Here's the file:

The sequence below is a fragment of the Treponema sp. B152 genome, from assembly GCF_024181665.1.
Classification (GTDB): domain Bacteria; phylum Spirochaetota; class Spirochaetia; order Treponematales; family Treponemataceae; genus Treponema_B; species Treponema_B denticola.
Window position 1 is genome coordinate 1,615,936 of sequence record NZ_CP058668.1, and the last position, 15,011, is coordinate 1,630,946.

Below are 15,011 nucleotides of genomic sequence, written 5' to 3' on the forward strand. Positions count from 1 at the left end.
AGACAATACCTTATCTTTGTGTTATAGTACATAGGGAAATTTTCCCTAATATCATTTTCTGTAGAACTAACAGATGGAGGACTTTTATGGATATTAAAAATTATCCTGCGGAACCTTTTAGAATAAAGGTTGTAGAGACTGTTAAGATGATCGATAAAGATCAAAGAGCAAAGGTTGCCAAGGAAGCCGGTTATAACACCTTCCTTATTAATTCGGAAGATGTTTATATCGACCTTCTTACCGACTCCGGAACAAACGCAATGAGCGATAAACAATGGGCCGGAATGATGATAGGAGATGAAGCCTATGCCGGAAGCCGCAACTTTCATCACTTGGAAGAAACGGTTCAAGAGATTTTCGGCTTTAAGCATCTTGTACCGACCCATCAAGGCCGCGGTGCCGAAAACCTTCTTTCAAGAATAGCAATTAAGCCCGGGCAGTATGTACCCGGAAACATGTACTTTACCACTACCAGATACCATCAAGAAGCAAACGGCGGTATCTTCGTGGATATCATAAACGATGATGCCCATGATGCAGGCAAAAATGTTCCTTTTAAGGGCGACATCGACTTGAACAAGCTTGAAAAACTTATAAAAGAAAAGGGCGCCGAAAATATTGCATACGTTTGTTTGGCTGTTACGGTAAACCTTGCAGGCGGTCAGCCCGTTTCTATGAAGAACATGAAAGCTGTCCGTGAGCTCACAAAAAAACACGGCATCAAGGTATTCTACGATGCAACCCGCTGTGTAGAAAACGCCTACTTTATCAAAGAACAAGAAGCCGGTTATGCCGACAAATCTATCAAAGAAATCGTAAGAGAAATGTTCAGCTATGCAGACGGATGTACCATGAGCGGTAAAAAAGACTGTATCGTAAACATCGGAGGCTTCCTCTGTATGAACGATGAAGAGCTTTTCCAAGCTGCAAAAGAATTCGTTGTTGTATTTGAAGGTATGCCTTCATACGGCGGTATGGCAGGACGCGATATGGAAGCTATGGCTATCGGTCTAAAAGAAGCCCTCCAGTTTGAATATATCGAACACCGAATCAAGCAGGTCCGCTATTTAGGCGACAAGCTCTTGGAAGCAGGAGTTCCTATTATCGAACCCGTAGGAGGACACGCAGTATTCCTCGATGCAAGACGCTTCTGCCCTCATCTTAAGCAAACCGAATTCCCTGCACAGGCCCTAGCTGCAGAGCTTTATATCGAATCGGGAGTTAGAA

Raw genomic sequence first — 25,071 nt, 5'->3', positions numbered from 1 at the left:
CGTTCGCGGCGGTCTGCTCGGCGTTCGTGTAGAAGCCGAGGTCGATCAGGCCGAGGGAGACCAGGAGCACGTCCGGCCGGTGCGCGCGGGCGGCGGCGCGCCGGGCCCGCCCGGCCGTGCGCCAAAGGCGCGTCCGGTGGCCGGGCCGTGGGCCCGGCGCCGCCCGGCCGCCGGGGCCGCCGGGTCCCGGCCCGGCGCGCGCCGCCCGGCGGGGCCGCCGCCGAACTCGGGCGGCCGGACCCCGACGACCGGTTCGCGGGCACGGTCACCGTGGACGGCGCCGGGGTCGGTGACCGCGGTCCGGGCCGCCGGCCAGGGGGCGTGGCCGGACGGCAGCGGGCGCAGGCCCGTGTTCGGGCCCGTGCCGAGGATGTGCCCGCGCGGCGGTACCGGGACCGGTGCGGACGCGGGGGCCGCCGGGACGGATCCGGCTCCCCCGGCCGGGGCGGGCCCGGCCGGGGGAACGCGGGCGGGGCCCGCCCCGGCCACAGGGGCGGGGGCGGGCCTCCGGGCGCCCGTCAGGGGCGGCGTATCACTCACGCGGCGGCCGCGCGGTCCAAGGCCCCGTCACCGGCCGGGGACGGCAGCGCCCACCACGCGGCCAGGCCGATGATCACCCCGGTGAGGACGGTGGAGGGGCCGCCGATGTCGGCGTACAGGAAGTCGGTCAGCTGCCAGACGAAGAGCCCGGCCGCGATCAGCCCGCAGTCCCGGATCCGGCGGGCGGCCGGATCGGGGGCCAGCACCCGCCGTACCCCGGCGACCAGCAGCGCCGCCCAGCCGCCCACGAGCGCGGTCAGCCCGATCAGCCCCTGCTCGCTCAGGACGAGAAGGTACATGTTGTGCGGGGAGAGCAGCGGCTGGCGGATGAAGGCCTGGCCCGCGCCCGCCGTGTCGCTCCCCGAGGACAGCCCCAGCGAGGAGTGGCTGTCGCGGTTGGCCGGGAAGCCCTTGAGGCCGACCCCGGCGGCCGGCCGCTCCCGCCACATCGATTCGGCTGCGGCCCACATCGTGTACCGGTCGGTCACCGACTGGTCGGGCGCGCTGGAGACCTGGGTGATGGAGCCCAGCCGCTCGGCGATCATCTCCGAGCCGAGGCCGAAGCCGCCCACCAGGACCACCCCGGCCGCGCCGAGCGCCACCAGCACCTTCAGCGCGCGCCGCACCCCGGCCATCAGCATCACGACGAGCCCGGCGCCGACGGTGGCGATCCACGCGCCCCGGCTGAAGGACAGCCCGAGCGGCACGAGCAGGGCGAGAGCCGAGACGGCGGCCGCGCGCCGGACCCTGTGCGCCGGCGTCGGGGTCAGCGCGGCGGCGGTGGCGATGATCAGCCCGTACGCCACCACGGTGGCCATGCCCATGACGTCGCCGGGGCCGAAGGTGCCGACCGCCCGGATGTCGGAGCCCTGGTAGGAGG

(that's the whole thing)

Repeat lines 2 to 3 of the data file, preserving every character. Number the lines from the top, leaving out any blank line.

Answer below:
Classification (GTDB): domain Bacteria; phylum Spirochaetota; class Spirochaetia; order Treponematales; family Treponemataceae; genus Treponema_B; species Treponema_B denticola.
Window position 1 is genome coordinate 1,615,936 of sequence record NZ_CP058668.1, and the last position, 15,011, is coordinate 1,630,946.